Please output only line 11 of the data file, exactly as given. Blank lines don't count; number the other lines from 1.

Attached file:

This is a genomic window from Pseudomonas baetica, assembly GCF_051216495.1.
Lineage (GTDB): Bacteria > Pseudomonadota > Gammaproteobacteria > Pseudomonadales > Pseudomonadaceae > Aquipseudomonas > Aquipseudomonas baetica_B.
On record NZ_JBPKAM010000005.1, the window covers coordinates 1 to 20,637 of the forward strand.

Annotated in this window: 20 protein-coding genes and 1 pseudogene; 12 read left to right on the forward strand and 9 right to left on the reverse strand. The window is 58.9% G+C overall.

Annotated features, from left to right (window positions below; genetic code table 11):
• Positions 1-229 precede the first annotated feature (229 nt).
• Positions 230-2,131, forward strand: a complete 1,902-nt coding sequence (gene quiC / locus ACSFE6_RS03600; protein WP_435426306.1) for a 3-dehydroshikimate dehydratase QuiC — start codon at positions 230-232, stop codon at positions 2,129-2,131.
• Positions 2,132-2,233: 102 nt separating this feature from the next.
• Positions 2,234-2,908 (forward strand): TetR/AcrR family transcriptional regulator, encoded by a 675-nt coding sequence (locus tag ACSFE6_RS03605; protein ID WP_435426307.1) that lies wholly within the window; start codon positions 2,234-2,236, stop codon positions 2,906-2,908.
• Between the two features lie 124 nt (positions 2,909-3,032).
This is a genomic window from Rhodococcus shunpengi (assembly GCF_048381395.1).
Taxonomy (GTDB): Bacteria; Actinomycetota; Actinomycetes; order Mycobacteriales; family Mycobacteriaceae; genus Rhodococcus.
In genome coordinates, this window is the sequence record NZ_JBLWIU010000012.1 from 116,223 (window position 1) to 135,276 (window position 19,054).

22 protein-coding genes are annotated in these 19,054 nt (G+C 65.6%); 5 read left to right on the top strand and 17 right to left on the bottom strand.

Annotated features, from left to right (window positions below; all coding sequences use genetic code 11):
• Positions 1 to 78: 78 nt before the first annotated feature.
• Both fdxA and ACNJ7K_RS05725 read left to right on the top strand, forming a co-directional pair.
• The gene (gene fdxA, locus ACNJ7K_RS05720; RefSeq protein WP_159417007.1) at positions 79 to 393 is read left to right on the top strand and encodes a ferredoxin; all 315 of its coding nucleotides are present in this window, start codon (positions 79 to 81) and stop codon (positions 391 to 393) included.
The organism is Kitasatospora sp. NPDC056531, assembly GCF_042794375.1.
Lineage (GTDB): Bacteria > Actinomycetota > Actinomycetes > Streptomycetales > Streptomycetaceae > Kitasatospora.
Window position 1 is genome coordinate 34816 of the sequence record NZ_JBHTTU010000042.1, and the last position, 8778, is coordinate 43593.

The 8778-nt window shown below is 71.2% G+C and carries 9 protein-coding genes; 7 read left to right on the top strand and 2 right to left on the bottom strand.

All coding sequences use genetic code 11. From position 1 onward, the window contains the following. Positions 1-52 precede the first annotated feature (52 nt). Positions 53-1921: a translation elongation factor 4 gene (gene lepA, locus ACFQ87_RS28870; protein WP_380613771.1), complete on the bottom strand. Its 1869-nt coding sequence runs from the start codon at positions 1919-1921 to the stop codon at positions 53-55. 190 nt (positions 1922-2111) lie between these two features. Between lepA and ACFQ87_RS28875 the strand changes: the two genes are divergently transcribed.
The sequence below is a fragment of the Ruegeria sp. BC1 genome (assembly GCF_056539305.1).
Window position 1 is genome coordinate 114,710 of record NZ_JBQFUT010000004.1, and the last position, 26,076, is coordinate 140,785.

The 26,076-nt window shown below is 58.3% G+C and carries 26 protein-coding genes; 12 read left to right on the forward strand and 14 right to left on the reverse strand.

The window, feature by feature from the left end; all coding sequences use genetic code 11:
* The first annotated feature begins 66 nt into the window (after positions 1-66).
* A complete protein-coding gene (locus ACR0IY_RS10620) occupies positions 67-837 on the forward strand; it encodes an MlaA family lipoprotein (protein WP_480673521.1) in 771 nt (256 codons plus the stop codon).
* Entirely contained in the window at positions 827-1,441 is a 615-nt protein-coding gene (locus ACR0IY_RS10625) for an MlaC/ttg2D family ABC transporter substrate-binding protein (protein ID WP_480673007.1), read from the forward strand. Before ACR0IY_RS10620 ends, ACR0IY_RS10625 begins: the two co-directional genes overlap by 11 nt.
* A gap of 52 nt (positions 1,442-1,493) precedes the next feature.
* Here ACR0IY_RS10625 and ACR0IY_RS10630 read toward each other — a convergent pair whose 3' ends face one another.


This is a genomic window from Rhodococcus shunpengi (assembly GCF_048381395.1).